Your fall landscape: Ten “do it now” garden tips (LandSteward Article)

The Plant Man column for publication week of 10/17/04 - 10/23/04 (741 words) ###
The Plant Man by Steve Jones
Your fall landscape: Ten “do it now” garden tips
The days may be getting shorter and chillier, but there’s still plenty to do in and around your landscape!
In fact, investing a little sweat-equity now can make next spring easier and more enjoyable, in many cases. Today, I’ll give you a few quick reminders about things you need to do before you finally call it quits for the winter.
Lawn Don’t put the mower away just yet. Take a look at your lawn and if it’s looking just a little shaggy, give it one last trim. It doesn’t need a buzz-cut but about 1 ½ inches should be okay.
Leaves Beautiful on the tree... a lot less attractive on the ground. Get out the leaf-blower, or better yet use a rake; it’s quieter and burns off some calories to make room for all that turkey in a few weeks! You need to get fallen leaves off your lawn if the grass is to come back strong next spring. Add the leaves to your compost, or shred them and use as free mulch.
Weeds Even though weeds might appear to die back as the winter approaches, that’s not a good reason to ignore them now! Nobody really enjoys the chore of weeding, but if you take the time to do so now, you will be removing literally thousands of weed seeds that would otherwise come back to haunt you next year.
Transplanting If you need to transplant a deciduous tree or shrub, a good time to do so is after the leaves fall and before winter frost hardens the ground. There will be less trauma at this time of year, while the plant is in dormancy.
Bugs n’ slugs If it’s been quite rainy recently in your neighborhood, chances are that slugs have moved in, too. Now is a good time to put down slug bait so you’ll have fewer hungry baby slugs to deal with in the spring. Take a look at your evergreen shrubs to see if you have bagworms. (You can find more about bagworms in a recent column. Go to and click on “The Plant Man” header. Look for the column titled “Readers offer helpful tips on garden pests.”) Pick off the bagworms and destroy them now to prevent new hatchings next year.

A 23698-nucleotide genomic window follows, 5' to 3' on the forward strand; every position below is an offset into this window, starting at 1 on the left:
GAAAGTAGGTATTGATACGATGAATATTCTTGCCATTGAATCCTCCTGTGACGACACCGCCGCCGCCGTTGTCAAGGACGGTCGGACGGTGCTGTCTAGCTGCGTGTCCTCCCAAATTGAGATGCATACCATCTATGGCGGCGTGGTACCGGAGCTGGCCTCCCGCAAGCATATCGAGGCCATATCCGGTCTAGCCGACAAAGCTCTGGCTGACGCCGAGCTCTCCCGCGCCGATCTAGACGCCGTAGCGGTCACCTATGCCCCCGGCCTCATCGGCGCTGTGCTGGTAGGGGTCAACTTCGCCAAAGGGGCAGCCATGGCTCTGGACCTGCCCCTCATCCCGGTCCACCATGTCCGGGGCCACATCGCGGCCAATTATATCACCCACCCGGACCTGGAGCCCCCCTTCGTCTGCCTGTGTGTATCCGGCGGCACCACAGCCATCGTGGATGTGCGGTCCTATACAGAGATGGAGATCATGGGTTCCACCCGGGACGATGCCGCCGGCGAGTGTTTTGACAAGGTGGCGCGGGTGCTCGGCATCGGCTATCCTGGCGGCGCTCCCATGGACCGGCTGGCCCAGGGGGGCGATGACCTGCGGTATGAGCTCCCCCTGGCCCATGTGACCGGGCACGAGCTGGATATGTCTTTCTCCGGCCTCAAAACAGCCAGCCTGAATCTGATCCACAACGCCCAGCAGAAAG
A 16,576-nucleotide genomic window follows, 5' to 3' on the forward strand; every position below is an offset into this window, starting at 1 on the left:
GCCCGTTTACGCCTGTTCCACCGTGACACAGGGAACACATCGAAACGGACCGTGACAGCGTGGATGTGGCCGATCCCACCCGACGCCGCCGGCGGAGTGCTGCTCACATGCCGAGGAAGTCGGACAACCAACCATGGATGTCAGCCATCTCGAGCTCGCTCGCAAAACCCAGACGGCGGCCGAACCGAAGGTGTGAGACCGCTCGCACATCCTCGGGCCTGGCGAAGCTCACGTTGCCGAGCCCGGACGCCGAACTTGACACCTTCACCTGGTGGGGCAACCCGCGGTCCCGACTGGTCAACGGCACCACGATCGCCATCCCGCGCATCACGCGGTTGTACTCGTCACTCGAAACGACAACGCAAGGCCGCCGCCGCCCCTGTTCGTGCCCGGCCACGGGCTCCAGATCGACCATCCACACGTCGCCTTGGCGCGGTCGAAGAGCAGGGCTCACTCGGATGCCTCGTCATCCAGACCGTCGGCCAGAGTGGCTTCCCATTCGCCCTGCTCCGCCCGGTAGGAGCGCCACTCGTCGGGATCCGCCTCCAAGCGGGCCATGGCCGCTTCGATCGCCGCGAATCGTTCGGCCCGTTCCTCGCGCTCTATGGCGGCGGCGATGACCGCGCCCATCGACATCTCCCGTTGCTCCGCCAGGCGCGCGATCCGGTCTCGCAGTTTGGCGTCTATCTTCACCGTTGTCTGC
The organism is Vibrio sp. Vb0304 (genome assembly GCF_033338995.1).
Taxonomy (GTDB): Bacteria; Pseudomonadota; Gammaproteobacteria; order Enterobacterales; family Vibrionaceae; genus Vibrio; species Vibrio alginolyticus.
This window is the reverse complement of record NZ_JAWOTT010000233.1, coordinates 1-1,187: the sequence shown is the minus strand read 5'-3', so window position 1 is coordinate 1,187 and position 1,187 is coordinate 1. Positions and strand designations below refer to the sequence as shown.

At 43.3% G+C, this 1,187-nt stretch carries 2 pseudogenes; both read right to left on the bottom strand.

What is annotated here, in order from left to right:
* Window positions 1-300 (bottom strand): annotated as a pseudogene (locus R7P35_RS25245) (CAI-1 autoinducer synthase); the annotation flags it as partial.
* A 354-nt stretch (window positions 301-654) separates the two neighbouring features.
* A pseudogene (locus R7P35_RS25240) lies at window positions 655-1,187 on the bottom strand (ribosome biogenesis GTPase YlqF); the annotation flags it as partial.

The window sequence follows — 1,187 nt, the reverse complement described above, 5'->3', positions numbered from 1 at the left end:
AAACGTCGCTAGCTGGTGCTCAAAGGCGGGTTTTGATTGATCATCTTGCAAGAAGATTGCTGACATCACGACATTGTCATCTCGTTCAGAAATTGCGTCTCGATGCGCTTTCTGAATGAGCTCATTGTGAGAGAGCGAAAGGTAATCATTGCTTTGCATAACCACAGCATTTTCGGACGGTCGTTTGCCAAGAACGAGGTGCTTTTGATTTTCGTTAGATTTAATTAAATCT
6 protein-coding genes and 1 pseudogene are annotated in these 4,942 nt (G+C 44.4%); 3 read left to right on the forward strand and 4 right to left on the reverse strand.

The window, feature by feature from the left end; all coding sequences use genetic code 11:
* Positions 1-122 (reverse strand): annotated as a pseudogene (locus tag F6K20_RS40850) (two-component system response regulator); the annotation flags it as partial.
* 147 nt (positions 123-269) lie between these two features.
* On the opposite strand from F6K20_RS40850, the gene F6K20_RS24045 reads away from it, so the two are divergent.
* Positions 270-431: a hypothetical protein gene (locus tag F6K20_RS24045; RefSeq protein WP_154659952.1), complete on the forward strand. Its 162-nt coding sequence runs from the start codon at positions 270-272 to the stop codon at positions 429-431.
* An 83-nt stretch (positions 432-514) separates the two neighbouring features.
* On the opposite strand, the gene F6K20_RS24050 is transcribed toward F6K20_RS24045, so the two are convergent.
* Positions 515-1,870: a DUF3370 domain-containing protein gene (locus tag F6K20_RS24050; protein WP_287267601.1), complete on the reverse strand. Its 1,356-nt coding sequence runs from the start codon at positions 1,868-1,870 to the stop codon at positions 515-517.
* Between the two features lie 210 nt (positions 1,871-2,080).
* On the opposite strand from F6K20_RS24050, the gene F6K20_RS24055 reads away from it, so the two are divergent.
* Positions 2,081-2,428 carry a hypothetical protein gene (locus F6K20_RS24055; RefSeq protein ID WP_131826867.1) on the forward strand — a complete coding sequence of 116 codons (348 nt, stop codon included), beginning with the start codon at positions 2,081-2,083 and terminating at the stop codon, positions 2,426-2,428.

Fruit trees and bushes If you have fruit trees or bushes, look for dried-up fruit (sometimes known, appropriately, as “mummies”) and pick them off. They can harbor disease organisms that can live through the winter and attack next year’s crop.
HerbsIf you created a container herb garden as I recommended (see archived Plant Man columns at my web site) and you still have a few herbs out there, now would be a good time to harvest them and freeze or dry them. As well as cooking with them, you can use the dried herbs as part of a fragrant wreath or table centerpiece.
PruningIf any of your late-flowering trees and shrubs need pruning, do it while they’re dormant.
Soil samplesIf you’ve been thinking about getting a soil sample, now is a great time to do it! Have a sample analyzed to determine the pH balance of the soil and the balance of elements such as phosphorus and potassium. This relatively inexpensive test will provide you with important information before you spend the big bucks on plants next spring. The test results will tell you if you need to treat the soil to ensure good results. If you’re not sure how to take a soil sample or where to get it analyzed, drop me an e-mail at and I’ll help you.
Plan aheadIf you intend to plant new trees or shrubs in your landscape, plan their location now. When the leaves have fallen, you can get a clearer picture of where new planting would work best around your home. Take into account elements such as proximity to walls, windows, overhead cables, buried utility lines and so on. Determine the MATURE height and breadth of your proposed plants and how they will affect those elements.
Take advantage of some of these crisp, cool fall days to get some essential chores taken care of, and you’ll thank yourself next spring!
The Plant Man is here to help. Send your questions about trees, shrubs and landscaping to and for resources and additional information, including archived columns, visit
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